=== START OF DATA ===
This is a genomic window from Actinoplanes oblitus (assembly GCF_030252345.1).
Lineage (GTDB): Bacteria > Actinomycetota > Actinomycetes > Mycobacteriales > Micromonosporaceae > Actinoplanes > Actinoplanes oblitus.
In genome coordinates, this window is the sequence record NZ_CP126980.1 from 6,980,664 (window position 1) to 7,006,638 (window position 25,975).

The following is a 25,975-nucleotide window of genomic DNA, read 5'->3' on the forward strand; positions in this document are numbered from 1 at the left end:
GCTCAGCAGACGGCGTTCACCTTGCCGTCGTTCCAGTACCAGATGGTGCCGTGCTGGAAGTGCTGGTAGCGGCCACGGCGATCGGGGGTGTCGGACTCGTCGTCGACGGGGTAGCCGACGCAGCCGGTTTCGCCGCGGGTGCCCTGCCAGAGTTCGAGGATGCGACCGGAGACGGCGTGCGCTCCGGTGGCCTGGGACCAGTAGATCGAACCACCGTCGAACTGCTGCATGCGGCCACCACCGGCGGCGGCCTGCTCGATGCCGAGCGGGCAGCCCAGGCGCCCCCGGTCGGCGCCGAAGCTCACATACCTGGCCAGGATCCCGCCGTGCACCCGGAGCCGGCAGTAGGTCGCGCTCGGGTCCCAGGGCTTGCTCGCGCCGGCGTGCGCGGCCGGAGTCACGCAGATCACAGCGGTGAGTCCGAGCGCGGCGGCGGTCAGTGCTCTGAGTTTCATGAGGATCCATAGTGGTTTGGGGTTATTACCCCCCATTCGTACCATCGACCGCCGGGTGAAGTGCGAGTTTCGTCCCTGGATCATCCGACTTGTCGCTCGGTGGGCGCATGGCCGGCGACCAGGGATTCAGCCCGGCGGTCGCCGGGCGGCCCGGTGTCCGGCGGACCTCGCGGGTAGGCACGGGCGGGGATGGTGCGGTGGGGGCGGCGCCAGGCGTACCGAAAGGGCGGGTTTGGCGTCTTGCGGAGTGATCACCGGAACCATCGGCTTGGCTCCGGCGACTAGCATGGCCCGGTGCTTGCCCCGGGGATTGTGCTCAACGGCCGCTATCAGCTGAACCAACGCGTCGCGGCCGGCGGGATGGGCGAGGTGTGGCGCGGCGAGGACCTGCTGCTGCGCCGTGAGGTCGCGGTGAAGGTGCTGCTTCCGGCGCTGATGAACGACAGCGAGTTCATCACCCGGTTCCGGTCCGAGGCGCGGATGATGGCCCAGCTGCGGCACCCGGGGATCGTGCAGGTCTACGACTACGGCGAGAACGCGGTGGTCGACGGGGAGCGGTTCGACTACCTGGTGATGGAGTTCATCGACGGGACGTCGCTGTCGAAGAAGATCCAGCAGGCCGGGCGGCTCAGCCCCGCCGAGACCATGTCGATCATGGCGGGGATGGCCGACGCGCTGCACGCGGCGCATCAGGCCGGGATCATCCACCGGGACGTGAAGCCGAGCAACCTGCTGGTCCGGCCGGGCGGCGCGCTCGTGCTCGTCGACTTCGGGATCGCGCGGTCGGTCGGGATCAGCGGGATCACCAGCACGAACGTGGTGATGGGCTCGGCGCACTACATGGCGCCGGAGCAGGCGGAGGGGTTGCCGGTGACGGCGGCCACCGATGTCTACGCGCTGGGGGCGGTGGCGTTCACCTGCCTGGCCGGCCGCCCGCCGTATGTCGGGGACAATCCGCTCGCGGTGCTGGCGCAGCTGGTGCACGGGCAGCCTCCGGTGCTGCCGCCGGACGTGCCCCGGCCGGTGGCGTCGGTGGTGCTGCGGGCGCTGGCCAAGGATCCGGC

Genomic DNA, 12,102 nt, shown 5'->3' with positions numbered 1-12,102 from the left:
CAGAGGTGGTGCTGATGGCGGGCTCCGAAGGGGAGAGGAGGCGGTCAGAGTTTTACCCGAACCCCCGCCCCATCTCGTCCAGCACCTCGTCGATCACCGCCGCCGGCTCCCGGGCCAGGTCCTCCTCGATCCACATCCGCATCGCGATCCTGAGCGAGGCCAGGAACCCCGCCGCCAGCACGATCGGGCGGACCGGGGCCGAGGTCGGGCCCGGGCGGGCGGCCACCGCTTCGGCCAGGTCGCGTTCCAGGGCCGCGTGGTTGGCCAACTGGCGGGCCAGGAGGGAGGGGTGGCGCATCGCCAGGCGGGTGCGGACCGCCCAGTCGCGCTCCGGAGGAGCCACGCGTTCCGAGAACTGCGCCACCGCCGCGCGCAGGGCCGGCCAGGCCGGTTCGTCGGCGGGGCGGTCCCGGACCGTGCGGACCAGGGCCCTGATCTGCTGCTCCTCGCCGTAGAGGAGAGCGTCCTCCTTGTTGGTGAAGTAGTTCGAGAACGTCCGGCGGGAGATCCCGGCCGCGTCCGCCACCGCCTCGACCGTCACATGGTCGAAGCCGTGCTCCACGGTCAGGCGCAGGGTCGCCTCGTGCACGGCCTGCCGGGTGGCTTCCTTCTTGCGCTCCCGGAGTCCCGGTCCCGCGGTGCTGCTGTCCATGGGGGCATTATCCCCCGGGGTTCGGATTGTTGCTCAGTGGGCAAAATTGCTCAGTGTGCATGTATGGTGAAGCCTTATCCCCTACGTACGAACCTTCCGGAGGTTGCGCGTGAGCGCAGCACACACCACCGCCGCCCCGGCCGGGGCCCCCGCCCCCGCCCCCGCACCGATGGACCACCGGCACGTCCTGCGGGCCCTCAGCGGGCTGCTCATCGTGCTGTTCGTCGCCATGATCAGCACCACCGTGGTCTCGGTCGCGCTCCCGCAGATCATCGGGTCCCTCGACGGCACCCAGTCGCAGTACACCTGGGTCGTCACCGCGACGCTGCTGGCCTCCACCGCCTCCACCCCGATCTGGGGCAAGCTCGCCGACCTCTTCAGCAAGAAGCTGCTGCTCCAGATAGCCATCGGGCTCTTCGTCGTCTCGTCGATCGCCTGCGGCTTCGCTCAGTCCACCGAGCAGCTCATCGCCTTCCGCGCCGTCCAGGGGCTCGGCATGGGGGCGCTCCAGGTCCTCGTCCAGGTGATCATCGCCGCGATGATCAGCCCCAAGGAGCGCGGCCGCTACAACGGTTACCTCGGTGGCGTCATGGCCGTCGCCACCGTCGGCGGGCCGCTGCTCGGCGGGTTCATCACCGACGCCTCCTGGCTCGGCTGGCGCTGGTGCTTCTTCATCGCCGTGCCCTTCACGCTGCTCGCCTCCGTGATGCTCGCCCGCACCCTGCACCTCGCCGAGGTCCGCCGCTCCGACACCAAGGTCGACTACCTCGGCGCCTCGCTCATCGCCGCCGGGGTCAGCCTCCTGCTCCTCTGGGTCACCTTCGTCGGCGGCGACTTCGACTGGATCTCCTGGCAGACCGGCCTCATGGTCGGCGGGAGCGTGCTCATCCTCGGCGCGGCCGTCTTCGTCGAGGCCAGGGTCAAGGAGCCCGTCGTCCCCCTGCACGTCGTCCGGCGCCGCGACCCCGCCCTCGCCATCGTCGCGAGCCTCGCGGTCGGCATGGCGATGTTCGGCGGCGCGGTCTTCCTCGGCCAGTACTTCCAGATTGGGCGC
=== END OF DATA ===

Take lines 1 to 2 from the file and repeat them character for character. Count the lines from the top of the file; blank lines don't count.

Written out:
This is a genomic window from Actinoplanes oblitus (assembly GCF_030252345.1).
Lineage (GTDB): Bacteria > Actinomycetota > Actinomycetes > Mycobacteriales > Micromonosporaceae > Actinoplanes > Actinoplanes oblitus.